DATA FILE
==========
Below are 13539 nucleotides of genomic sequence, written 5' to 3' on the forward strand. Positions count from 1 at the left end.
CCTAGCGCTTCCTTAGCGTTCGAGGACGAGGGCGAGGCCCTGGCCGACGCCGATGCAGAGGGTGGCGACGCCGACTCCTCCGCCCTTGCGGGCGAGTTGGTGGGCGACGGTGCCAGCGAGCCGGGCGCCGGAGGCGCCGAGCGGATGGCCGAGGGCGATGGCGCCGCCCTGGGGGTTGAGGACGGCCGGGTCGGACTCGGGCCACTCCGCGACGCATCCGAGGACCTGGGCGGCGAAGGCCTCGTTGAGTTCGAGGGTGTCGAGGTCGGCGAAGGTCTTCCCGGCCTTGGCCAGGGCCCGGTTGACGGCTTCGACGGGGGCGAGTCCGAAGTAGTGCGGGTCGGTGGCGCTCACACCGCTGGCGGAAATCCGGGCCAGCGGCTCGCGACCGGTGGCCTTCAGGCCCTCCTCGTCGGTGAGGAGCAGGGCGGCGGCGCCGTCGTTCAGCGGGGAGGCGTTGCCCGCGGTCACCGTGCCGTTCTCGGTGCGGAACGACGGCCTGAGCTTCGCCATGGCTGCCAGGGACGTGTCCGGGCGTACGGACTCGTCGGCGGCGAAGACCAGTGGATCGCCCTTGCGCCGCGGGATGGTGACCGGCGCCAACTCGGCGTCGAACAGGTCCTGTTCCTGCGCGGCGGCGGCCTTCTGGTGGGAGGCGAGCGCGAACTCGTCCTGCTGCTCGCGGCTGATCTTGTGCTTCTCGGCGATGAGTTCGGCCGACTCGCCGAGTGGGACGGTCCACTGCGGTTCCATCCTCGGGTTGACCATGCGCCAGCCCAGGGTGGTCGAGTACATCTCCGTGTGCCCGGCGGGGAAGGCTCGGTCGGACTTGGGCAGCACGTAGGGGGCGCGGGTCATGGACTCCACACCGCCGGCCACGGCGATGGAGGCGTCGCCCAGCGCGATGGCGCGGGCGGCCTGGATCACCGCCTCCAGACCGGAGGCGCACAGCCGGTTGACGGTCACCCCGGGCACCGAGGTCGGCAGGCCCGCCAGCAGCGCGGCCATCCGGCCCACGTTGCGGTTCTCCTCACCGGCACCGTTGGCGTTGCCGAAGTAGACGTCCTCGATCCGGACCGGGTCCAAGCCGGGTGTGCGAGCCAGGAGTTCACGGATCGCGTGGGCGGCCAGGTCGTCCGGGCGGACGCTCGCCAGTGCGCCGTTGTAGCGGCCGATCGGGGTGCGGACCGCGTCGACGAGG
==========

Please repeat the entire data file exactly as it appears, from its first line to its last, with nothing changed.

Below are 13539 nucleotides of genomic sequence, written 5' to 3' on the forward strand. Positions count from 1 at the left end.
CCTAGCGCTTCCTTAGCGTTCGAGGACGAGGGCGAGGCCCTGGCCGACGCCGATGCAGAGGGTGGCGACGCCGACTCCTCCGCCCTTGCGGGCGAGTTGGTGGGCGACGGTGCCAGCGAGCCGGGCGCCGGAGGCGCCGAGCGGATGGCCGAGGGCGATGGCGCCGCCCTGGGGGTTGAGGACGGCCGGGTCGGACTCGGGCCACTCCGCGACGCATCCGAGGACCTGGGCGGCGAAGGCCTCGTTGAGTTCGAGGGTGTCGAGGTCGGCGAAGGTCTTCCCGGCCTTGGCCAGGGCCCGGTTGACGGCTTCGACGGGGGCGAGTCCGAAGTAGTGCGGGTCGGTGGCGCTCACACCGCTGGCGGAAATCCGGGCCAGCGGCTCGCGACCGGTGGCCTTCAGGCCCTCCTCGTCGGTGAGGAGCAGGGCGGCGGCGCCGTCGTTCAGCGGGGAGGCGTTGCCCGCGGTCACCGTGCCGTTCTCGGTGCGGAACGACGGCCTGAGCTTCGCCATGGCTGCCAGGGACGTGTCCGGGCGTACGGACTCGTCGGCGGCGAAGACCAGTGGATCGCCCTTGCGCCGCGGGATGGTGACCGGCGCCAACTCGGCGTCGAACAGGTCCTGTTCCTGCGCGGCGGCGGCCTTCTGGTGGGAGGCGAGCGCGAACTCGTCCTGCTGCTCGCGGCTGATCTTGTGCTTCTCGGCGATGAGTTCGGCCGACTCGCCGAGTGGGACGGTCCACTGCGGTTCCATCCTCGGGTTGACCATGCGCCAGCCCAGGGTGGTCGAGTACATCTCCGTGTGCCCGGCGGGGAAGGCTCGGTCGGACTTGGGCAGCACGTAGGGGGCGCGGGTCATGGACTCCACACCGCCGGCCACGGCGATGGAGGCGTCGCCCAGCGCGATGGCGCGGGCGGCCTGGATCACCGCCTCCAGACCGGAGGCGCACAGCCGGTTGACGGTCACCCCGGGCACCGAGGTCGGCAGGCCCGCCAGCAGCGCGGCCATCCGGCCCACGTTGCGGTTCTCCTCACCGGCACCGTTGGCGTTGCCGAAGTAGACGTCCTCGATCCGGACCGGGTCCAAGCCGGGTGTGCGAGCCAGGAGTTCACGGATCGCGTGGGCGGCCAGGTCGTCCGGGCGGACGCTCGCCAGTGCGCCGTTGTAGCGGCCGATCGGGGTGCGGACCGCGTCGACGAGG